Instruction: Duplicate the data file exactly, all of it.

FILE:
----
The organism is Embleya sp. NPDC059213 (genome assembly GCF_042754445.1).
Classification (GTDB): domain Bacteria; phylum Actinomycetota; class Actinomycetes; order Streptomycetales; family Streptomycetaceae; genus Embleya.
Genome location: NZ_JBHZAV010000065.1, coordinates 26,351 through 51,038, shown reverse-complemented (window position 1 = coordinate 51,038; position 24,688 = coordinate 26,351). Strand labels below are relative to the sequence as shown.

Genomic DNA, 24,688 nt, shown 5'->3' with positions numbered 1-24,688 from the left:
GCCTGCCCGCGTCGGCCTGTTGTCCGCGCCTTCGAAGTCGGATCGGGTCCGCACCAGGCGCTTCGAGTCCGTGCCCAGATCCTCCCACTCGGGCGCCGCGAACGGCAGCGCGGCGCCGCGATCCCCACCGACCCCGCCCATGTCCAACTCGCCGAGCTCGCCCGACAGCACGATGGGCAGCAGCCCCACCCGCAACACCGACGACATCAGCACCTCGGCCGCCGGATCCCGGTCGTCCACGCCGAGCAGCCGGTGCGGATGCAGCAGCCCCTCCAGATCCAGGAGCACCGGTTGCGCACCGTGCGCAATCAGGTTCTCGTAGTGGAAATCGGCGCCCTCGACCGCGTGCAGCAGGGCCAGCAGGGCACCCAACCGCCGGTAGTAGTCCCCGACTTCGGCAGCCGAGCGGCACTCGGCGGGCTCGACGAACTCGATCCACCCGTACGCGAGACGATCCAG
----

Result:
The organism is Embleya sp. NPDC059213 (genome assembly GCF_042754445.1).
Classification (GTDB): domain Bacteria; phylum Actinomycetota; class Actinomycetes; order Streptomycetales; family Streptomycetaceae; genus Embleya.
Genome location: NZ_JBHZAV010000065.1, coordinates 26,351 through 51,038, shown reverse-complemented (window position 1 = coordinate 51,038; position 24,688 = coordinate 26,351). Strand labels below are relative to the sequence as shown.

Genomic DNA, 24,688 nt, shown 5'->3' with positions numbered 1-24,688 from the left:
GCCTGCCCGCGTCGGCCTGTTGTCCGCGCCTTCGAAGTCGGATCGGGTCCGCACCAGGCGCTTCGAGTCCGTGCCCAGATCCTCCCACTCGGGCGCCGCGAACGGCAGCGCGGCGCCGCGATCCCCACCGACCCCGCCCATGTCCAACTCGCCGAGCTCGCCCGACAGCACGATGGGCAGCAGCCCCACCCGCAACACCGACGACATCAGCACCTCGGCCGCCGGATCCCGGTCGTCCACGCCGAGCAGCCGGTGCGGATGCAGCAGCCCCTCCAGATCCAGGAGCACCGGTTGCGCACCGTGCGCAATCAGGTTCTCGTAGTGGAAATCGGCGCCCTCGACCGCGTGCAGCAGGGCCAGCAGGGCACCCAACCGCCGGTAGTAGTCCCCGACTTCGGCAGCCGAGCGGCACTCGGCGGGCTCGACGAACTCGATCCACCCGTACGCGAGACGATCCAG